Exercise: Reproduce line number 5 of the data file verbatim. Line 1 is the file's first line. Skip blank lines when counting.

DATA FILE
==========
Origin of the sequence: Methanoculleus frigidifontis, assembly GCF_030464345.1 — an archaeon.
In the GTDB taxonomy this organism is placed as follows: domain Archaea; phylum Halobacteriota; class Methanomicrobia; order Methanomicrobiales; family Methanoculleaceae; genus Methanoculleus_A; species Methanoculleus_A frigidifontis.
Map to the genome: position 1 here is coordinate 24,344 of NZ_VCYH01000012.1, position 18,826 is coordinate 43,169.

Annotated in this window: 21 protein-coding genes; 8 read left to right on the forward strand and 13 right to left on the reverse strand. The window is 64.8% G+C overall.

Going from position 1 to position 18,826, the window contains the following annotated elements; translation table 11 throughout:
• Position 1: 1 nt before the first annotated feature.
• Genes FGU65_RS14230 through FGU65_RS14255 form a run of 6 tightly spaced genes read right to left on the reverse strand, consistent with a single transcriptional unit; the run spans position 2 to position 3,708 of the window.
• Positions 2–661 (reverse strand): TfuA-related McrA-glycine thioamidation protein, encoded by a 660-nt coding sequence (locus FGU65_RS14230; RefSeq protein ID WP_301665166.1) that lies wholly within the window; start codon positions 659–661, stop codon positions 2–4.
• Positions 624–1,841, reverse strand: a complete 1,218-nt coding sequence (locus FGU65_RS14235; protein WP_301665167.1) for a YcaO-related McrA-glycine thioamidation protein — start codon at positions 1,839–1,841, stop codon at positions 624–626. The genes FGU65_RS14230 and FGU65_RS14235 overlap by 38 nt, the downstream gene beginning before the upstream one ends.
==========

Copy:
Going from position 1 to position 18,826, the window contains the following annotated elements; translation table 11 throughout: